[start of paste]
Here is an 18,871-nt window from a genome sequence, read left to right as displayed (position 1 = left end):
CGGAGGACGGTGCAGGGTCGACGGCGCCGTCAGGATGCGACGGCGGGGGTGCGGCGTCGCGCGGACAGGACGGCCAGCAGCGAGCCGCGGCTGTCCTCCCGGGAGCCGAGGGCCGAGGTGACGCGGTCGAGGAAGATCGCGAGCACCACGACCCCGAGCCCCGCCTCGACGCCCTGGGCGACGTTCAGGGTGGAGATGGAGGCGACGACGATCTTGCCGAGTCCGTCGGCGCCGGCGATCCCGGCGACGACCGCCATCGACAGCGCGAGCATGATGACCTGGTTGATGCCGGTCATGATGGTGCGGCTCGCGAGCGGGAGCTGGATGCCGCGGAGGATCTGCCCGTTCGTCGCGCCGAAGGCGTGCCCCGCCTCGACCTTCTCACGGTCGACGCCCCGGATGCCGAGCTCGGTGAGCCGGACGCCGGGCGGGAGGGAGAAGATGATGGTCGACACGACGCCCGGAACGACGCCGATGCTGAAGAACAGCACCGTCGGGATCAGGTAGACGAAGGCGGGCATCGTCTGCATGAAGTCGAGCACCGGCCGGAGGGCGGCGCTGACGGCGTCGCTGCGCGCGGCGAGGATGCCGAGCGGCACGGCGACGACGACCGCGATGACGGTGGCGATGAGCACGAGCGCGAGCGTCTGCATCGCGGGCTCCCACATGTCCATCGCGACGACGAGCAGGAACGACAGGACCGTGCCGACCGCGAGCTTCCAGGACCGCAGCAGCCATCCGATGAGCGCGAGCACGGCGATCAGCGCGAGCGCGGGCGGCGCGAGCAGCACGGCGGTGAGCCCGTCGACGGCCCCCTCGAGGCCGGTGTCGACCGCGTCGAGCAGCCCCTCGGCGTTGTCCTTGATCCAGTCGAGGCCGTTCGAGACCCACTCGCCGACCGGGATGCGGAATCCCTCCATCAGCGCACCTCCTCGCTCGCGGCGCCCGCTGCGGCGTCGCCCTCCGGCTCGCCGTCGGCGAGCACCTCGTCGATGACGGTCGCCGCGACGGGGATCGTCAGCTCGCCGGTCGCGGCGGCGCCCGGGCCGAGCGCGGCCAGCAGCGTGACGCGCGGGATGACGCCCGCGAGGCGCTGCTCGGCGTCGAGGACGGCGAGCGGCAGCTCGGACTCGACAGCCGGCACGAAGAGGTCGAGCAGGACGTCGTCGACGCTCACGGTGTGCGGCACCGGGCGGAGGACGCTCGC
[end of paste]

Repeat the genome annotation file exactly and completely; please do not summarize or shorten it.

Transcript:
Here is an 18,871-nt window from a genome sequence, read left to right as displayed (position 1 = left end):
CGGAGGACGGTGCAGGGTCGACGGCGCCGTCAGGATGCGACGGCGGGGGTGCGGCGTCGCGCGGACAGGACGGCCAGCAGCGAGCCGCGGCTGTCCTCCCGGGAGCCGAGGGCCGAGGTGACGCGGTCGAGGAAGATCGCGAGCACCACGACCCCGAGCCCCGCCTCGACGCCCTGGGCGACGTTCAGGGTGGAGATGGAGGCGACGACGATCTTGCCGAGTCCGTCGGCGCCGGCGATCCCGGCGACGACCGCCATCGACAGCGCGAGCATGATGACCTGGTTGATGCCGGTCATGATGGTGCGGCTCGCGAGCGGGAGCTGGATGCCGCGGAGGATCTGCCCGTTCGTCGCGCCGAAGGCGTGCCCCGCCTCGACCTTCTCACGGTCGACGCCCCGGATGCCGAGCTCGGTGAGCCGGACGCCGGGCGGGAGGGAGAAGATGATGGTCGACACGACGCCCGGAACGACGCCGATGCTGAAGAACAGCACCGTCGGGATCAGGTAGACGAAGGCGGGCATCGTCTGCATGAAGTCGAGCACCGGCCGGAGGGCGGCGCTGACGGCGTCGCTGCGCGCGGCGAGGATGCCGAGCGGCACGGCGACGACGACCGCGATGACGGTGGCGATGAGCACGAGCGCGAGCGTCTGCATCGCGGGCTCCCACATGTCCATCGCGACGACGAGCAGGAACGACAGGACCGTGCCGACCGCGAGCTTCCAGGACCGCAGCAGCCATCCGATGAGCGCGAGCACGGCGATCAGCGCGAGCGCGGGCGGCGCGAGCAGCACGGCGGTGAGCCCGTCGACGGCCCCCTCGAGGCCGGTGTCGACCGCGTCGAGCAGCCCCTCGGCGTTGTCCTTGATCCAGTCGAGGCCGTTCGAGACCCACTCGCCGACCGGGATGCGGAATCCCTCCATCAGCGCACCTCCTCGCTCGCGGCGCCCGCTGCGGCGTCGCCCTCCGGCTCGCCGTCGGCGAGCACCTCGTCGATGACGGTCGCCGCGACGGGGATCGTCAGCTCGCCGGTCGCGGCGGCGCCCGGGCCGAGCGCGGCCAGCAGCGTGACGCGCGGGATGACGCCCGCGAGGCGCTGCTCGGCGTCGAGGACGGCGAGCGGCAGCTCGGACTCGACAGCCGGCACGAAGAGGTCGAGCAGGACGTCGTCGACGCTCACGGTGTGCGGCACCGGGCGGAGGACGCTCGC